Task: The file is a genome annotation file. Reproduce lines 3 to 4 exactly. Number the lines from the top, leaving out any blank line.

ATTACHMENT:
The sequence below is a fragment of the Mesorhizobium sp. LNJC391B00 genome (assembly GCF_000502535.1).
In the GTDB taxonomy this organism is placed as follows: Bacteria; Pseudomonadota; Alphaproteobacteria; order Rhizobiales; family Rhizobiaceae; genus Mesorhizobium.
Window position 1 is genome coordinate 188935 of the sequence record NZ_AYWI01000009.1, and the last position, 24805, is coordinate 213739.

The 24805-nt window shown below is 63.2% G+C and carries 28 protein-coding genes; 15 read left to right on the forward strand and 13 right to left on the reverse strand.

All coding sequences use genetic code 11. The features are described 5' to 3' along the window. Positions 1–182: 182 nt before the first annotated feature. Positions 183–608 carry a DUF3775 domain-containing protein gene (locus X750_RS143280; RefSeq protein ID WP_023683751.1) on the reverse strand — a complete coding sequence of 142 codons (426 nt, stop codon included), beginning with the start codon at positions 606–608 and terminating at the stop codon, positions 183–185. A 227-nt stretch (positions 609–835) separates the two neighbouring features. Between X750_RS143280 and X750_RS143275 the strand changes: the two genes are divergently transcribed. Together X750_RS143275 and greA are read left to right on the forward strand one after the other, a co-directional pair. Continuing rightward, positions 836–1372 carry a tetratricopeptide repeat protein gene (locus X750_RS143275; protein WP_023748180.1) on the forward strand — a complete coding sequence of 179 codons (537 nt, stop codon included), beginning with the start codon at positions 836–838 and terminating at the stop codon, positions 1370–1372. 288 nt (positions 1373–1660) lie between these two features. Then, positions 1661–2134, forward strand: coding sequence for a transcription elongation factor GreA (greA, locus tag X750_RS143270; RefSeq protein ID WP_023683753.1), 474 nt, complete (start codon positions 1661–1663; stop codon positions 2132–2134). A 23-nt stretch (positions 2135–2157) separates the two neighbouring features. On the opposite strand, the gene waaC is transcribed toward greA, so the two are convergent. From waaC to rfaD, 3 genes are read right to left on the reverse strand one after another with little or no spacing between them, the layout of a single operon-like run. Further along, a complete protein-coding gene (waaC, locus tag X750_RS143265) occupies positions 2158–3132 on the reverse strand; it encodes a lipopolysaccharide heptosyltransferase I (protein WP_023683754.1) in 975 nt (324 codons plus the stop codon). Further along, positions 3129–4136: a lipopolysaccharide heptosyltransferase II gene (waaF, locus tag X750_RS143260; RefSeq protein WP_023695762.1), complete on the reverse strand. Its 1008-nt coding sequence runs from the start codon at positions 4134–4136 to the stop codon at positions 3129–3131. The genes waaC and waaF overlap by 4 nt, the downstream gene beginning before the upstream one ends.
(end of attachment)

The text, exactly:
Window position 1 is genome coordinate 188935 of the sequence record NZ_AYWI01000009.1, and the last position, 24805, is coordinate 213739.

The 24805-nt window shown below is 63.2% G+C and carries 28 protein-coding genes; 15 read left to right on the forward strand and 13 right to left on the reverse strand.